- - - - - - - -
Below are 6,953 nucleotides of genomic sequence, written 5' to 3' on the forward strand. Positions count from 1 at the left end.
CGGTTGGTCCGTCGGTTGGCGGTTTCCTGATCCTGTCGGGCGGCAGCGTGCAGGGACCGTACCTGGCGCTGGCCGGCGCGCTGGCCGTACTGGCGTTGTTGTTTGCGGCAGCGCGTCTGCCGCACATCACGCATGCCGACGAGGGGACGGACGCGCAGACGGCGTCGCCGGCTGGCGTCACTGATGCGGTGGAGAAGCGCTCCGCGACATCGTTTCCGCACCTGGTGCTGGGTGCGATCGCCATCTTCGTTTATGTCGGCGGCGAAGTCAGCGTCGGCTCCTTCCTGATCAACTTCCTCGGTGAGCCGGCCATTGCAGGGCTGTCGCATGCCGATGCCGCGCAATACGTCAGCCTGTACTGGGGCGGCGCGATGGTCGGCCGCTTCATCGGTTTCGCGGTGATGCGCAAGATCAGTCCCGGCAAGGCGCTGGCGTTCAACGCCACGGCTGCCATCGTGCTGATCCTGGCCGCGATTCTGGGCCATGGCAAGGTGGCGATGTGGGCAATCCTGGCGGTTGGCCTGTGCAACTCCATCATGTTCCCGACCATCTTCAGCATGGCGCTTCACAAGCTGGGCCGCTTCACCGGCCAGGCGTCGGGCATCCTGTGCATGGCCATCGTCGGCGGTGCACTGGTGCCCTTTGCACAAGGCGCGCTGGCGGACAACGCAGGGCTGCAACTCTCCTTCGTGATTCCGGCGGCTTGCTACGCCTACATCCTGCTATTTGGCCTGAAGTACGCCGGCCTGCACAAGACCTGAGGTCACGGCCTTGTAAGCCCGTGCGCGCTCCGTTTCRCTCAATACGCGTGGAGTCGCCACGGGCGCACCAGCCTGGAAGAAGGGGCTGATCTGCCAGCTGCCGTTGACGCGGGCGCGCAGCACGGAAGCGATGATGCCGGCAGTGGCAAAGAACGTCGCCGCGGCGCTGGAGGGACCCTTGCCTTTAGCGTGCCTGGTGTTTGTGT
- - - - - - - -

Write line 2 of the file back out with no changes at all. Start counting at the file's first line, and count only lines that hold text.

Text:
CGGTTGGTCCGTCGGTTGGCGGTTTCCTGATCCTGTCGGGCGGCAGCGTGCAGGGACCGTACCTGGCGCTGGCCGGCGCGCTGGCCGTACTGGCGTTGTTGTTTGCGGCAGCGCGTCTGCCGCACATCACGCATGCCGACGAGGGGACGGACGCGCAGACGGCGTCGCCGGCTGGCGTCACTGATGCGGTGGAGAAGCGCTCCGCGACATCGTTTCCGCACCTGGTGCTGGGTGCGATCGCCATCTTCGTTTATGTCGGCGGCGAAGTCAGCGTCGGCTCCTTCCTGATCAACTTCCTCGGTGAGCCGGCCATTGCAGGGCTGTCGCATGCCGATGCCGCGCAATACGTCAGCCTGTACTGGGGCGGCGCGATGGTCGGCCGCTTCATCGGTTTCGCGGTGATGCGCAAGATCAGTCCCGGCAAGGCGCTGGCGTTCAACGCCACGGCTGCCATCGTGCTGATCCTGGCCGCGATTCTGGGCCATGGCAAGGTGGCGATGTGGGCAATCCTGGCGGTTGGCCTGTGCAACTCCATCATGTTCCCGACCATCTTCAGCATGGCGCTTCACAAGCTGGGCCGCTTCACCGGCCAGGCGTCGGGCATCCTGTGCATGGCCATCGTCGGCGGTGCACTGGTGCCCTTTGCACAAGGCGCGCTGGCGGACAACGCAGGGCTGCAACTCTCCTTCGTGATTCCGGCGGCTTGCTACGCCTACATCCTGCTATTTGGCCTGAAGTACGCCGGCCTGCACAAGACCTGAGGTCACGGCCTTGTAAGCCCGTGCGCGCTCCGTTTCRCTCAATACGCGTGGAGTCGCCACGGGCGCACCAGCCTGGAAGAAGGGGCTGATCTGCCAGCTGCCGTTGACGCGGGCGCGCAGCACGGAAGCGATGATGCCGGCAGTGGCAAAGAACGTCGCCGCGGCGCTGGAGGGACCCTTGCCTTTAGCGTGCCTGGTGTTTGTGT